The Twitter and Facebook buzz, soon after picking Senator Barbara Boxer’s successor, bubbled up a few potential candidates for Leahy’s spot. We asked a few of our friends and some seedy informants, too, and generated a list of over a dozen people who just might be able to fill his empty shoes… or something like that. Readers can vote for your favorites through the end of January.

Who will be the next head of Metro?

  • Alex Clifford (30%, 102 Votes)
  • Phil Washington (14%, 47 Votes)
  • Rick Cole (13%, 45 Votes)
  • Janette Sadik-Khan (9%, 31 Votes)
  • Carolyn Flowers (6%, 20 Votes)
  • Pam O'Connor (5%, 18 Votes)
  • Keith Parker (4%, 15 Votes)
  • Tim Papandreou (4%, 13 Votes)
  • Jaime de la Vega (4%, 12 Votes)
  • Will Kempton (3%, 11 Votes)
  • Gabe Klein (3%, 9 Votes)
  • Elon Musk (3%, 9 Votes)
  • Nat Ford (1%, 3 Votes)
  • Jay Walder (1%, 2 Votes)
  • Michael DePallo (0%, 2 Votes)

Total Voters: 339

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No guarantee that the Metro board of directors will agree with our winner, or if these folks actually want the job, but, you never know. And we might all learn something about the next head of Metro.

Some Serious Contenders

Alex Clifford

Alex Clifford. Photo via St. Charles Reporter

Alex Clifford - Clifford is a former executive at Metro, where his portfolio at times included oversight of bus, rail, Metrolink, and more. In 2011, he left Metro to head Chicago’s transit agency Metra, where, it was hoped he would clean up a troubled agency. He didn’t quite completely clean house, so, in June 2013, Clifford resigned from Metra. Our rumor mill suggests he was “too honest” for Metra. He is currently back in California, heading Santa Cruz Metro.

Carolyn Flowers. Photo via CATS

Carolyn Flowers. Photo via CATS

Carolyn Flowers –  Another Metro alum, Flowers was a long time administrator at Metro, rising to the rank of Chief Operating Officer. She left Metro in 2009, to served as former head of Charlotte, North Carolina, transit agency CATS. She spearheaded the charge for Charlotte’s new Blue Line light rail extension. A month ago, she departed CATS to join the Federal Transit Agency.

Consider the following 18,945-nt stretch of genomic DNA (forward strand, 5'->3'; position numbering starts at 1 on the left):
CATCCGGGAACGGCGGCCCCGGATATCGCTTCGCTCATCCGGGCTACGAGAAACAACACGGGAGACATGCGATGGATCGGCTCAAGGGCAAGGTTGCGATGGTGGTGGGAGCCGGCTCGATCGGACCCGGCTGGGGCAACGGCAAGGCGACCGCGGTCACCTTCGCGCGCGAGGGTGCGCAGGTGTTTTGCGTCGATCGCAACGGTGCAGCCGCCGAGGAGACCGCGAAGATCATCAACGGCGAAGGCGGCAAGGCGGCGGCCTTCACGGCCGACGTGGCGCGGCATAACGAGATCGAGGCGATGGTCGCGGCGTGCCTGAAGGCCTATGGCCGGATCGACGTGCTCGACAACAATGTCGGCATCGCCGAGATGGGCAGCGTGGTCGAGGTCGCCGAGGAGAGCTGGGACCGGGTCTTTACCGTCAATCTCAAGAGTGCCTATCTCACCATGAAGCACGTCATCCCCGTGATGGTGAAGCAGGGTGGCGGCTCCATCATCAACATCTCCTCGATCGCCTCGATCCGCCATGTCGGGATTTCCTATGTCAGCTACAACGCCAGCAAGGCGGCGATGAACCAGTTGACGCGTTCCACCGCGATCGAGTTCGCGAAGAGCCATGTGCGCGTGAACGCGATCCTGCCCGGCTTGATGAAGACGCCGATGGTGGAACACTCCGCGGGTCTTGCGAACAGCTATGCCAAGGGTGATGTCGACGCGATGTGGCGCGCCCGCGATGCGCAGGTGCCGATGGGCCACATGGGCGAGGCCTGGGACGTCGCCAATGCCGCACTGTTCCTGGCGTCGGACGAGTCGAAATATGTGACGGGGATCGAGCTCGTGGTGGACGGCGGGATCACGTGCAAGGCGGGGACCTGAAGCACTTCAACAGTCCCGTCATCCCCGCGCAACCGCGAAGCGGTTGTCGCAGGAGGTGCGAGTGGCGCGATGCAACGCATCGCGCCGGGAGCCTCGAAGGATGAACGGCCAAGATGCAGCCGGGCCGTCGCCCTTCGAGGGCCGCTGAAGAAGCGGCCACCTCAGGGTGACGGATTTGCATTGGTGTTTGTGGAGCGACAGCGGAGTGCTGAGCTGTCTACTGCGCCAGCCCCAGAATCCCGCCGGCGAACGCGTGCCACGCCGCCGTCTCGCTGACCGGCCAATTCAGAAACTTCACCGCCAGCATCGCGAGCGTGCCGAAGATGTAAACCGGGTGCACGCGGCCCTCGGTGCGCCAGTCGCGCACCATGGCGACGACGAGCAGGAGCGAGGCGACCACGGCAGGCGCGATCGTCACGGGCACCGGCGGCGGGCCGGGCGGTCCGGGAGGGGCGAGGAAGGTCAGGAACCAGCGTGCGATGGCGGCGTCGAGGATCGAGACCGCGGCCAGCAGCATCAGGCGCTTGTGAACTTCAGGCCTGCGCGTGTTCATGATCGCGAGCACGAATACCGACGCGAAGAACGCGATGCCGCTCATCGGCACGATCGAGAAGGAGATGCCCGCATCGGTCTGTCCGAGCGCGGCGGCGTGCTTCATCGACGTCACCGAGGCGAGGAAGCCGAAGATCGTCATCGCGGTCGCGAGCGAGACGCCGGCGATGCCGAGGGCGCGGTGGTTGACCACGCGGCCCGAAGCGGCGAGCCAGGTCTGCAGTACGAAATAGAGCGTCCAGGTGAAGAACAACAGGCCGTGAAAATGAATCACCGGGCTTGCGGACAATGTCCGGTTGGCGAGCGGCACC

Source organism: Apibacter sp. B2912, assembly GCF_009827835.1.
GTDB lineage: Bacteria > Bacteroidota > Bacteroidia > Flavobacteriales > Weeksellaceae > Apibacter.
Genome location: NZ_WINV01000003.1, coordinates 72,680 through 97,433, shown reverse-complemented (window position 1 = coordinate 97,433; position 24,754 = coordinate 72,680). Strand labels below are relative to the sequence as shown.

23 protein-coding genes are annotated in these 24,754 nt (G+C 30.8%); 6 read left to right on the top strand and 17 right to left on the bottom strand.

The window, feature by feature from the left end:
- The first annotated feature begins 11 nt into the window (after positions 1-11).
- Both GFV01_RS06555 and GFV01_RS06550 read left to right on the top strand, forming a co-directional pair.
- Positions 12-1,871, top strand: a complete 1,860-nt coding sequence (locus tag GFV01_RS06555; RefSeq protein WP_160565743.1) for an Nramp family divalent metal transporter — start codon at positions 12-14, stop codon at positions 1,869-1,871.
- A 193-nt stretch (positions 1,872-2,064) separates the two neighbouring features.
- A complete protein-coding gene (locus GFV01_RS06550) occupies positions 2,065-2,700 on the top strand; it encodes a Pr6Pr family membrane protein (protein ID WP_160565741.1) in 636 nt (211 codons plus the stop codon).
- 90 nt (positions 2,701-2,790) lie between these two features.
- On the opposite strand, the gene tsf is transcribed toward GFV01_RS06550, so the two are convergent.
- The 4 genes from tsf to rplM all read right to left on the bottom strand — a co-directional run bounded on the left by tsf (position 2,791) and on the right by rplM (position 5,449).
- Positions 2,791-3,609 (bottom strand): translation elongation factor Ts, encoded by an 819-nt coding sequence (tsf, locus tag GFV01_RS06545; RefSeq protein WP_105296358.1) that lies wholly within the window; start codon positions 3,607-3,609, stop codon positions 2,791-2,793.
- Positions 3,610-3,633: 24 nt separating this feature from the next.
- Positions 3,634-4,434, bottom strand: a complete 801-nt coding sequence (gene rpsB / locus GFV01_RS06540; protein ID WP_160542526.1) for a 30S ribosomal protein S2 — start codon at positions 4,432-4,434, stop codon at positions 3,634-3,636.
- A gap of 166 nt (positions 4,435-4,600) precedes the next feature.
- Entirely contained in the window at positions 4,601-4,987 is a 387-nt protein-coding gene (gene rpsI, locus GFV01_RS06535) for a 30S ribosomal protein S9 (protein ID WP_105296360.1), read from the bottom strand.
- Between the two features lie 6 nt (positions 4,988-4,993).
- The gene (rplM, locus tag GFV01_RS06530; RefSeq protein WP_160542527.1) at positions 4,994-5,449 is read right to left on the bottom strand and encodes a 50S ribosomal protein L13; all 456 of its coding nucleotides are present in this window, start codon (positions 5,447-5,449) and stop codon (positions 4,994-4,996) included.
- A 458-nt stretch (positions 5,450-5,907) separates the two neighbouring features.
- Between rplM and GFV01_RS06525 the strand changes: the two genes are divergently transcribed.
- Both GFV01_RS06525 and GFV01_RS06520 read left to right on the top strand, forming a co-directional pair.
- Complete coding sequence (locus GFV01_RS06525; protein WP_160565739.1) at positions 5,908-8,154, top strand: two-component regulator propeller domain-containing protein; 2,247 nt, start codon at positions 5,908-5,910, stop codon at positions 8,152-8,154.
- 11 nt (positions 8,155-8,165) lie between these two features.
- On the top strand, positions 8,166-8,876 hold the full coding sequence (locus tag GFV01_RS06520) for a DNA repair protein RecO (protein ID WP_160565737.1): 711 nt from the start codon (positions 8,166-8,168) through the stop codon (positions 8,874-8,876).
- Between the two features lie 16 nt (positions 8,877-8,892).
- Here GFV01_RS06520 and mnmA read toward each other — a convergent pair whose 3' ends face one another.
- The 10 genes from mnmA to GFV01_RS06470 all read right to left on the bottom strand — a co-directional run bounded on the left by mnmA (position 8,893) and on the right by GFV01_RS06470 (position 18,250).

Nathaniel P. Ford. Photo via SF Park flickr

Nathaniel P. Ford. Photo via SF Park flickr

Nathaniel P. “Nat” Ford – Ford headed Atlanta’s MARTA transit agency from 2000 to 2006. Ford then served as head of San Francisco SFMTA from 2006 to 2011, where he was honored by the S.F. Bicycle Coalition, but, overall, received mixed reviews. He currently serves as the head of Jacksonville, FL, JTA.

Keith Parker. Photo via Eyes on Atlanta

Keith Parker. Photo via Eyes on Atlanta

Keith Parker – Parker made Streetsblog USA’s 2012 list of 12 transportation visionaries, where he was described as someone who “knows what it takes to make transit work in a car-centric city.” Parker headed Charlotte’s CATS, before moving on to San Antonio, where he re-directed funding from sprawl to streetcar. In December, 2012, he became the head of Atlanta transit agency MARTA.

Jay Walder

Jay Walder. Photo via Fortunelivemedia Flickr

Jay Walder - Walder was the head of NYC MTA from 2009 to 2011. It may be too soon for him to jump ship, as he just became head of national Alta Bike Share in October 2014

Phillip A. Washington. Photo via Eno Ctr for Transportation

Phillip A. Washington. Photo via Eno Ctr for Transportation

Phillip A. “Phil” Washington – Washington is from Chicago, and had a distinguished military career before moving up the ranks to head Denver’s RTD. In Denver, Washington has overseen system expansion and public-private partnerships.

And Some Long Shots  Read more…

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Metro CEO Art Leahy Steps Down, Effective April 2015

Art Leahy riding the Metro Red Line in December 2014. Photo: Joe Linton/Streetsblog L.A.

Art Leahy riding the Metro Red Line in December 2014. Photo: Joe Linton/Streetsblog L.A.

CEO Art Leahy is leaving Metro as of April 2015.

The news broke late yesterday, via a press statement at Metro’s the Source:

Leahy, 65, who started his transportation career as a bus operator and became one of the nation’s leading transit officials, has headed Metro for six years. During that time he guided implementation of one of the largest public works programs in United States history and helped secure billions of dollars in federal and state funding to match local transit sales taxes to finance construction of dozens of transit and highway projects.

Laura Nelson’s subsequent Los Angeles Times article passes along some insider contentions that Leahy had lost the backing of the Metro Board of Directors. From the Times:

Arthur T. Leahy’s performance as chief executive has been under confidential review by the Metro board of directors for more than six months, and a majority of members were ready to let his contract expire in April, according to sources familiar with the negotiations.

After managing transit agencies in Minneapolis-St. Paul and Orange County, Leahy became head of Metro in 2009.

With his experience as a former Los Angeles bus driver (for RTD, the Southern California Rapid Transit District which later became Metro), Leahy has a reputation for focusing on the rider experience. He made sure Metro buses and trains were in good repair, running on time to the greatest extent possible, and had working wheelchair lifts.